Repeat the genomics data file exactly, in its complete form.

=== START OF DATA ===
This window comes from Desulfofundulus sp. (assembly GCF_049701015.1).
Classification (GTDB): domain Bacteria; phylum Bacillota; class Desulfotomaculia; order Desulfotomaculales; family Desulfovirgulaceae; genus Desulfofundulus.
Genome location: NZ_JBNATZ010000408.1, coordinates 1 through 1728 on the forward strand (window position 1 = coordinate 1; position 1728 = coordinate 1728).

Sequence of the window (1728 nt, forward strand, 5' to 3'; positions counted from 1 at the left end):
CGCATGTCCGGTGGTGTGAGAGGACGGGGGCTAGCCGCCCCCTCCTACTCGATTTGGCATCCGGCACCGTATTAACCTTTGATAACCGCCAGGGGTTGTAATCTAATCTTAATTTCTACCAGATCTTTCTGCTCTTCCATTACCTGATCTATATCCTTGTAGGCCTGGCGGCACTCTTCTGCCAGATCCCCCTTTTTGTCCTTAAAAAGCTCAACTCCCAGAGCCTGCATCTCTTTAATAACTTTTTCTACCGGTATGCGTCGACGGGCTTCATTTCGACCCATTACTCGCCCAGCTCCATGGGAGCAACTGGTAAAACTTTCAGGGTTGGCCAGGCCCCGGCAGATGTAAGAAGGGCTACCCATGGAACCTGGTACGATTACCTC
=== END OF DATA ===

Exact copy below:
This window comes from Desulfofundulus sp. (assembly GCF_049701015.1).
Classification (GTDB): domain Bacteria; phylum Bacillota; class Desulfotomaculia; order Desulfotomaculales; family Desulfovirgulaceae; genus Desulfofundulus.
Genome location: NZ_JBNATZ010000408.1, coordinates 1 through 1728 on the forward strand (window position 1 = coordinate 1; position 1728 = coordinate 1728).

Sequence of the window (1728 nt, forward strand, 5' to 3'; positions counted from 1 at the left end):
CGCATGTCCGGTGGTGTGAGAGGACGGGGGCTAGCCGCCCCCTCCTACTCGATTTGGCATCCGGCACCGTATTAACCTTTGATAACCGCCAGGGGTTGTAATCTAATCTTAATTTCTACCAGATCTTTCTGCTCTTCCATTACCTGATCTATATCCTTGTAGGCCTGGCGGCACTCTTCTGCCAGATCCCCCTTTTTGTCCTTAAAAAGCTCAACTCCCAGAGCCTGCATCTCTTTAATAACTTTTTCTACCGGTATGCGTCGACGGGCTTCATTTCGACCCATTACTCGCCCAGCTCCATGGGAGCAACTGGTAAAACTTTCAGGGTTGGCCAGGCCCCGGCAGATGTAAGAAGGGCTACCCATGGAACCTGGTACGATTACCTC